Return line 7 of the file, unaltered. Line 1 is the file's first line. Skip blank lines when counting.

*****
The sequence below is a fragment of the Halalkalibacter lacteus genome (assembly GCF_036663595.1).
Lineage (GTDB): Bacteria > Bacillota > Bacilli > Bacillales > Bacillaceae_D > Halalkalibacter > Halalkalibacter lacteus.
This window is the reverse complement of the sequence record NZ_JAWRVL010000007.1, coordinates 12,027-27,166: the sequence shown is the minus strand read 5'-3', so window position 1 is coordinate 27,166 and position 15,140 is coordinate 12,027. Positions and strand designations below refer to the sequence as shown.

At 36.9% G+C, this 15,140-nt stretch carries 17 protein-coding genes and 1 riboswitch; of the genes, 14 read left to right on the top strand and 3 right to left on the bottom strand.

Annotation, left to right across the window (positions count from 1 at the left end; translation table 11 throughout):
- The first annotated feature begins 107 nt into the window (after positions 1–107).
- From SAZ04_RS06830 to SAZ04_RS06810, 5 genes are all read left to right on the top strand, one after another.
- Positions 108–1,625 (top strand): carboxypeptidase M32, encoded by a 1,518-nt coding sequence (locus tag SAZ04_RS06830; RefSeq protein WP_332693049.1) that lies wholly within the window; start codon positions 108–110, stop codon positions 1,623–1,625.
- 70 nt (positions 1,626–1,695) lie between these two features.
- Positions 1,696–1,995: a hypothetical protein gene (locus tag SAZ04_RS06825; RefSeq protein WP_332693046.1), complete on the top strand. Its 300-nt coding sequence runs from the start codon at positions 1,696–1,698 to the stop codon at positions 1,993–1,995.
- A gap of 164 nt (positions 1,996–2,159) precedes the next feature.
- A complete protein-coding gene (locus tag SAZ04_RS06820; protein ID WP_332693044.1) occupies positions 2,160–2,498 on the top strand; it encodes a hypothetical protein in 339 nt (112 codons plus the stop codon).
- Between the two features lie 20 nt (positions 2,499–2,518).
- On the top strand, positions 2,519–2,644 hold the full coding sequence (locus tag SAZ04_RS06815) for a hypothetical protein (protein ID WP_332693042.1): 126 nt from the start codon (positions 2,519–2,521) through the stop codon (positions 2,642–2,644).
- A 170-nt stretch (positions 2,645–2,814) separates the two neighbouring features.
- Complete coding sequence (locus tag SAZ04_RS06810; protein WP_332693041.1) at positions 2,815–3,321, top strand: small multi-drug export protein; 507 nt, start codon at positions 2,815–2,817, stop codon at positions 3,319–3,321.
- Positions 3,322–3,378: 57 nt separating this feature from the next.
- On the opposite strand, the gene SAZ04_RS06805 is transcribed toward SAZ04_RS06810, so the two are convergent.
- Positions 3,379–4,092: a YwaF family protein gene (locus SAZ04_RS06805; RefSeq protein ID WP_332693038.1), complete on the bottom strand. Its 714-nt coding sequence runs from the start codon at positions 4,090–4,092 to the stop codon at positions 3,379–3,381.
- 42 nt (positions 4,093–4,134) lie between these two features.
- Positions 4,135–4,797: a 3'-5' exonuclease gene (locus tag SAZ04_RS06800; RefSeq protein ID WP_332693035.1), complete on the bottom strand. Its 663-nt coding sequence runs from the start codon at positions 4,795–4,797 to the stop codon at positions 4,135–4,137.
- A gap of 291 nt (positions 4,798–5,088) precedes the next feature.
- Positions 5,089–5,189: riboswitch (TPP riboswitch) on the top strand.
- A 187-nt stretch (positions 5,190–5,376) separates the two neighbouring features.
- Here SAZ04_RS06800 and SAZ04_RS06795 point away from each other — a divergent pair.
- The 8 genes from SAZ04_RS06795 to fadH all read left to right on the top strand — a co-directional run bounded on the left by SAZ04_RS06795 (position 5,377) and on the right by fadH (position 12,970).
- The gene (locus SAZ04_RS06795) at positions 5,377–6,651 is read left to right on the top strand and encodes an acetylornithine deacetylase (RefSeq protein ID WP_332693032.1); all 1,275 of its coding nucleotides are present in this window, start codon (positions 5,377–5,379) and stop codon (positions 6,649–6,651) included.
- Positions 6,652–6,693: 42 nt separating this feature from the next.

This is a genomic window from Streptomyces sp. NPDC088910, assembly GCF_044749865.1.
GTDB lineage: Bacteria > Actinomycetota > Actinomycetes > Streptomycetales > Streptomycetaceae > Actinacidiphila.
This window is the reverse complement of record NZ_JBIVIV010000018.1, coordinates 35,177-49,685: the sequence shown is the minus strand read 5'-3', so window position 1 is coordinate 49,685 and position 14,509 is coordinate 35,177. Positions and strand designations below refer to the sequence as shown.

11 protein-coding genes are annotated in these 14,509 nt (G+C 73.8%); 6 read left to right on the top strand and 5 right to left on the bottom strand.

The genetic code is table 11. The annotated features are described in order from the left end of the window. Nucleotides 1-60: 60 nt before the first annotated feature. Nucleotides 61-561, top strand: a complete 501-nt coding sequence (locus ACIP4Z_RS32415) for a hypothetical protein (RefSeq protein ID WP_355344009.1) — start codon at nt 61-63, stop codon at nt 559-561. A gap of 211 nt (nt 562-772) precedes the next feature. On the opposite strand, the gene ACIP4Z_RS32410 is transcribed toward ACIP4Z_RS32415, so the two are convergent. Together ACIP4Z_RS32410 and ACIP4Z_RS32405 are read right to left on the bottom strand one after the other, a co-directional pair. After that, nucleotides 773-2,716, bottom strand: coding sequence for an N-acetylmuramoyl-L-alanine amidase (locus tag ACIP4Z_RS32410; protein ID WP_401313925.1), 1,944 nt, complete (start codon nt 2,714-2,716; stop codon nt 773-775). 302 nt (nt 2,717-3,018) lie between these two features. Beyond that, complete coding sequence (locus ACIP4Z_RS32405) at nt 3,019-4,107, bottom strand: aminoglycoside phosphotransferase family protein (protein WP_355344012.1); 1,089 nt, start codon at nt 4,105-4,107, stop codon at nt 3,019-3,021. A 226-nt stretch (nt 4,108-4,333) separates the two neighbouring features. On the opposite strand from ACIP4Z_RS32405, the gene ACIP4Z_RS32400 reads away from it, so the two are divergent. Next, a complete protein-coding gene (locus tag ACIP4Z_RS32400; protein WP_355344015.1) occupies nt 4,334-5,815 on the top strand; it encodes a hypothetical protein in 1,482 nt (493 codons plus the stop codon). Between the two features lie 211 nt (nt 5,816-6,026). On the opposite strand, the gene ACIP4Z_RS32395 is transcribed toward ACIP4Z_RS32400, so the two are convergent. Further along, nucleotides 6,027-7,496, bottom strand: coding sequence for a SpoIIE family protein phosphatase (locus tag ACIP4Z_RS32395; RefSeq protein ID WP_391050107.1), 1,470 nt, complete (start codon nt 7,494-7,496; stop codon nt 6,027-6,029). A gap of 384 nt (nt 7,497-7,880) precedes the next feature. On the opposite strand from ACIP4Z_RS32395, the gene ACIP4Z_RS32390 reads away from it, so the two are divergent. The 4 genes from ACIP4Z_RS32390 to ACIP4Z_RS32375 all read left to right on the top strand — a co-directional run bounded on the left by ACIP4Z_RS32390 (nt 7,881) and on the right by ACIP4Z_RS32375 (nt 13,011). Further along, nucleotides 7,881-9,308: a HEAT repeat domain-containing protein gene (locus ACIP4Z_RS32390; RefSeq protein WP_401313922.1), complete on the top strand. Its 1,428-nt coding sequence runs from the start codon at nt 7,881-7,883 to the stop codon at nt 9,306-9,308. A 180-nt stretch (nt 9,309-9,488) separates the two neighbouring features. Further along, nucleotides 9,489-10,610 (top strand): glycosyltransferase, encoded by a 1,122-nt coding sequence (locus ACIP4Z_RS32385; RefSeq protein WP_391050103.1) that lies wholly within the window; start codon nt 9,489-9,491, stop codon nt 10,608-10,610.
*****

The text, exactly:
- From SAZ04_RS06830 to SAZ04_RS06810, 5 genes are all read left to right on the top strand, one after another.